It's Like Taking Care Of A Baby!

The best advice for watering new grass seed is both simple and complicated. You only get one chance to germinate seeds correctly.

  • Not enough water will kill the sprout.
  • Too much water can leave less than ideal results.

The simple word is to keep it moist all the time
That can prove to be a complicated demand because of the numerous factors that make every grass growing situation unique.

Let’s discuss your basic goal, what it will take to achieve it, what problems can develop, and how to solve them.

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The Goal Of Watering New Grass Seed

Just throw a ton of water on it? Is that all a new lawn planting needs? It's time to be smart.

The simple lawn sprinkler in this photo can pour out a lot of water. That may be your worst enemy.

Watering new grass seed puts you at risk for a mess:

  • seed washed away or floated into clumps and bare spots;
  • seed sticking to muddy shoes when you move the sprinkler;
  • soft sinking soil leaves a trail of footprints across the lawn. 

So go easy with the volume of water you put down. But don't be skimpy either. Plan to find a good balance of amount and frequency that fits your soil and weather conditions.


All seeds require moisture and a certain temperature range before they begin to germinate. Once the germination process has begun, if conditions change, the seed or new sprout is vulnerable and can die.

If the seed or sprout dries out --- it dies out. Your mission then, is to provide adequate moisture at all times. The phase before you seen any sprouts poking out is most critical.
Your commitment to watering new grass seed must stay strong. The germination time for grass seed ranges from 5 to 30 days depending on the variety. It can be even longer than this in cooler temperatures.

This is how long it will take to actually see the grass growing. Until this point, the seed, or the soil and mulch in contact with the seed, must stay moist. It doesn’t need to be soggy or swimming, but moist.

Once the new grass is visible, the roots are also growing down into the soil. This happens quite quickly. As soil moisture below ground is more accessible to the roots, the plant is not so vulnerable now. However, don’t reduce the amount of watering on new grass seeds yet.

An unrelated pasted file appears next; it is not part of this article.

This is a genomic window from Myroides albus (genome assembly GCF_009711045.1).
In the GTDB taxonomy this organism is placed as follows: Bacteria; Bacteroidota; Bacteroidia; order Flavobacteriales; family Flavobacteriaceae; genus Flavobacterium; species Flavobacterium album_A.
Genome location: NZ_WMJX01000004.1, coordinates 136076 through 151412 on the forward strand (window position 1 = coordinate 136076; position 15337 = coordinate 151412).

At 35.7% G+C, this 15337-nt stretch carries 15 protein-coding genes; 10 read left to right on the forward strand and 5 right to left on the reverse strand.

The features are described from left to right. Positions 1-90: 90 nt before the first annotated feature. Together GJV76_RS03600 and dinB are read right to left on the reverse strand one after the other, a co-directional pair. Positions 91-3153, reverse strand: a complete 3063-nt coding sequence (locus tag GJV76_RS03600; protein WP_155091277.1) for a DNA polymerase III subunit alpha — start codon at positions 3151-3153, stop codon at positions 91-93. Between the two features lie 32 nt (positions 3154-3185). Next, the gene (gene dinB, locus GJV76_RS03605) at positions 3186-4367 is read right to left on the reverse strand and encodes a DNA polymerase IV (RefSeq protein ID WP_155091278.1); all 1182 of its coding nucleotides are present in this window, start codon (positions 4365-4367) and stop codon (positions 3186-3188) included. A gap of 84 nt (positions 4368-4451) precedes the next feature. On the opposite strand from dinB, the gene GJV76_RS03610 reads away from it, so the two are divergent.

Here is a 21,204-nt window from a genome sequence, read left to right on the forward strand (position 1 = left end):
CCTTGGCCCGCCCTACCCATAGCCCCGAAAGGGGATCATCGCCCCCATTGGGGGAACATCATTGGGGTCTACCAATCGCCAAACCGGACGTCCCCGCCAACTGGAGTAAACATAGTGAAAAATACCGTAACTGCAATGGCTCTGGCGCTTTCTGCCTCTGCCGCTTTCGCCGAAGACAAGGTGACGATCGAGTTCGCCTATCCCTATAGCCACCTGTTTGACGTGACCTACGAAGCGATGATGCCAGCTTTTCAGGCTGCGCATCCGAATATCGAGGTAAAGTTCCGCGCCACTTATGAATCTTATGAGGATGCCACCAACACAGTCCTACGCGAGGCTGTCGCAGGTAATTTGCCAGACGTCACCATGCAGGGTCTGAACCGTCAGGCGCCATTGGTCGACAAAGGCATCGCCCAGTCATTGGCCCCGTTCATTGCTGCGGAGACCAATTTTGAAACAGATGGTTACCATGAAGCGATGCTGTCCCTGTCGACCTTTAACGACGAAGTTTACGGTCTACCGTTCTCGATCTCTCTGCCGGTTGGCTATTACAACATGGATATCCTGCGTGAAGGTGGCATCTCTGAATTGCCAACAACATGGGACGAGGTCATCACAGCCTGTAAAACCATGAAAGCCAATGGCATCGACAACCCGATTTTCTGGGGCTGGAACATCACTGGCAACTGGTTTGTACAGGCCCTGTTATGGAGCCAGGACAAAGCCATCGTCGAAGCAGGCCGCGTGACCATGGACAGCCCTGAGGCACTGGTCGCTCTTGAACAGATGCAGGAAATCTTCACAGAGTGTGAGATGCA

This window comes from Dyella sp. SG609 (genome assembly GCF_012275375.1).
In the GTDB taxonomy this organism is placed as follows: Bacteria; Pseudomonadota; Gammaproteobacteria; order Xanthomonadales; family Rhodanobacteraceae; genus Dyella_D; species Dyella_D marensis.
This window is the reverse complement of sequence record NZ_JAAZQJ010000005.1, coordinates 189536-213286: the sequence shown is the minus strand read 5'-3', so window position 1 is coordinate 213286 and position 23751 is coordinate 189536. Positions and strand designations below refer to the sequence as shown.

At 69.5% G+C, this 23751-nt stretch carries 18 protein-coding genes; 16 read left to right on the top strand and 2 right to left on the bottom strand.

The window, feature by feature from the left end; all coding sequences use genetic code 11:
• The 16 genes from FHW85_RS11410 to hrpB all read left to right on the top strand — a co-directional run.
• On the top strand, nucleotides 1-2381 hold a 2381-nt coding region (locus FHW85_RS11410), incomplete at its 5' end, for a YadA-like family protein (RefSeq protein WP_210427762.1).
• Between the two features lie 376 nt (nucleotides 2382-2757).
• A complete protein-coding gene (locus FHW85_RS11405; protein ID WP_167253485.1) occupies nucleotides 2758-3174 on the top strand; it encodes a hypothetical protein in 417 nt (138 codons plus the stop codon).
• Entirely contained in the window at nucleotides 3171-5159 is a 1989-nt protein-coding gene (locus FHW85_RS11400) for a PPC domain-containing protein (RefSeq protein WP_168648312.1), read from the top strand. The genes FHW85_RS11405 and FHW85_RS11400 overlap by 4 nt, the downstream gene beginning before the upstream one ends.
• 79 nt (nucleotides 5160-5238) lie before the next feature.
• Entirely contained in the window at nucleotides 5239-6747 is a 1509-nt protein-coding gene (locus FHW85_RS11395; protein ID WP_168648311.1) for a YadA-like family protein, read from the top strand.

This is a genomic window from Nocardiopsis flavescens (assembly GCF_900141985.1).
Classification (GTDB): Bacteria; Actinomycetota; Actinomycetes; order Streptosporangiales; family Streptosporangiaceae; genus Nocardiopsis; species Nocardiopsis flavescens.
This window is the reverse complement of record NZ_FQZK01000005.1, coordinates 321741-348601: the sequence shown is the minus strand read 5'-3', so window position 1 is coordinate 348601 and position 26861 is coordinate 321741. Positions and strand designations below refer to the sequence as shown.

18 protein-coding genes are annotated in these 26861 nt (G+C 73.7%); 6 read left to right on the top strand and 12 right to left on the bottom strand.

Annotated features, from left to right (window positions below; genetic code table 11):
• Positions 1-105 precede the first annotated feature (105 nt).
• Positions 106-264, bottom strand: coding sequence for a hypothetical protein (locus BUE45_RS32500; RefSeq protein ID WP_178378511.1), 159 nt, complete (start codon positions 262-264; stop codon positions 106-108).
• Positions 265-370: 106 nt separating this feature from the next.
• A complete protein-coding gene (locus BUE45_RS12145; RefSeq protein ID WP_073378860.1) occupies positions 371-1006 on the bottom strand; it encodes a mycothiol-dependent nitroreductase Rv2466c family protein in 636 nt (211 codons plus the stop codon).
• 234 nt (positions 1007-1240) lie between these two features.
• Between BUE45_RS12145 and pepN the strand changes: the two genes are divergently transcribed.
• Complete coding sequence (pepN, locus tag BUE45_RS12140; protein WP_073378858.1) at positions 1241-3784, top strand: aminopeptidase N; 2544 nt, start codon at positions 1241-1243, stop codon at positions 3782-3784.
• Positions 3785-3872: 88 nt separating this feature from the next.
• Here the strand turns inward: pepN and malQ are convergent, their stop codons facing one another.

Seeds will not sprout all at the same time. Seeds will be buried at different depths, absorb water differently, or be of different quality or maturity. Many seed mixtures are blends of multiple varieties that will have different characteristics affecting their development.
It is important to keep the surface area constantly moist until all seeds have germinated.

Until the planted area is densely showing green growth, don’t allow it to dry out. The percentage of seed germination is in your control, though people often blame a thin lawn on the “lousy seed that didn’t come up!" 
It is possible to increase the percentage of germinating seeds. Learn more in the article Grass Seed Germination.

Watering New Grass Seed: How Much?

Sun and wind can dry out the soil surface. Trees, shrubs, buildings and clouds can shade some areas, but not others. Lawn grasses being over-seeded may provide shade to new seeds in an inconsistent manner.

These factors make it difficult to determine a single watering amount needed for an entire area for each day it is required. Consider how the requirements for watering new grass seed can be altered for each of the following circumstances.

1. An existing lawn being over-seeded.

Normally a lawn should be watered deeply but infrequently. NOT NOW! Change this when you are watering for new grass seed. Now you must water everyday. Set automatic timers for about 5 to10 minutes, early in the morning, and again at mid-day.

Observe and adjust the amount of time. Sprinklers have a broad range of flow in gallons-per-minute and you must use your judgment here.

Watering done by hand or hose-end sprinklers must be consistently and evenly applied. It should provide approximately the same amount of moisture throughout, but less in shady areas.

Twice daily watering is essential until the new grass is up, then after one more week, reduce to once per day. Adjust this pattern according to season and temperature demands.

2. Bare lawn areas being patched.

If a lawn area is of substantial size or you have multiple areas, follow the same instructions as above.

For smaller amounts or areas, if hand watering is practical, leave the lawn on its normal irrigation schedule for a single cycle each day. Supplement the bare areas once or twice daily, or as needed, to keep the new seed moist.

3. New lawn areas sowed with grass seed.

New lawn preparation done properly will have tilled the soil to loosen the ground for the new grass plants. This loose soil is prone to holding large amounts of water. Do not over-water!